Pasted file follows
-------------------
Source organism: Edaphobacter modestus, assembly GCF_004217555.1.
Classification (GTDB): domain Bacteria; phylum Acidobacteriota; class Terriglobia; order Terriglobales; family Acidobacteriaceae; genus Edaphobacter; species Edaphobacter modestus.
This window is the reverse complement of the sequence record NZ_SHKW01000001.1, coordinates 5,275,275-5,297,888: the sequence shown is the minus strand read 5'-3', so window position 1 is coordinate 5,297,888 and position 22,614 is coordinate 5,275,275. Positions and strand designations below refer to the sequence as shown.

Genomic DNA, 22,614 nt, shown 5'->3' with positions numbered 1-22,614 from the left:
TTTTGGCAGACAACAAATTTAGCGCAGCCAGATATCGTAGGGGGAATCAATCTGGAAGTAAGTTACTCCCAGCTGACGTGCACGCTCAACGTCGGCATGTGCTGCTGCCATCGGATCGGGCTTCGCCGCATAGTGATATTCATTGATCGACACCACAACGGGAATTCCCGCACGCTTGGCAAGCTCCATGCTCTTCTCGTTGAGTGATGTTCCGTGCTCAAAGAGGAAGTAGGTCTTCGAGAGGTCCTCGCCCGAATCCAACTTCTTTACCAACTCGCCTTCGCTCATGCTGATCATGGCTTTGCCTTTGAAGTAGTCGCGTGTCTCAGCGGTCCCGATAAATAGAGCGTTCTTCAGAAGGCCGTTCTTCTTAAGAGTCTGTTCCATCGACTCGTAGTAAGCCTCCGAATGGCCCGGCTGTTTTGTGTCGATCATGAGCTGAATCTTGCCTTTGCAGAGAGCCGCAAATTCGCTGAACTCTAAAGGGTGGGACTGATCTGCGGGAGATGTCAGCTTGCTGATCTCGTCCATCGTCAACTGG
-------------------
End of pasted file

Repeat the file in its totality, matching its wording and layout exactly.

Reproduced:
Source organism: Edaphobacter modestus, assembly GCF_004217555.1.
Classification (GTDB): domain Bacteria; phylum Acidobacteriota; class Terriglobia; order Terriglobales; family Acidobacteriaceae; genus Edaphobacter; species Edaphobacter modestus.
This window is the reverse complement of the sequence record NZ_SHKW01000001.1, coordinates 5,275,275-5,297,888: the sequence shown is the minus strand read 5'-3', so window position 1 is coordinate 5,297,888 and position 22,614 is coordinate 5,275,275. Positions and strand designations below refer to the sequence as shown.

Genomic DNA, 22,614 nt, shown 5'->3' with positions numbered 1-22,614 from the left:
TTTTGGCAGACAACAAATTTAGCGCAGCCAGATATCGTAGGGGGAATCAATCTGGAAGTAAGTTACTCCCAGCTGACGTGCACGCTCAACGTCGGCATGTGCTGCTGCCATCGGATCGGGCTTCGCCGCATAGTGATATTCATTGATCGACACCACAACGGGAATTCCCGCACGCTTGGCAAGCTCCATGCTCTTCTCGTTGAGTGATGTTCCGTGCTCAAAGAGGAAGTAGGTCTTCGAGAGGTCCTCGCCCGAATCCAACTTCTTTACCAACTCGCCTTCGCTCATGCTGATCATGGCTTTGCCTTTGAAGTAGTCGCGTGTCTCAGCGGTCCCGATAAATAGAGCGTTCTTCAGAAGGCCGTTCTTCTTAAGAGTCTGTTCCATCGACTCGTAGTAAGCCTCCGAATGGCCCGGCTGTTTTGTGTCGATCATGAGCTGAATCTTGCCTTTGCAGAGAGCCGCAAATTCGCTGAACTCTAAAGGGTGGGACTGATCTGCGGGAGATGTCAGCTTGCTGATCTCGTCCATCGTCAACTGG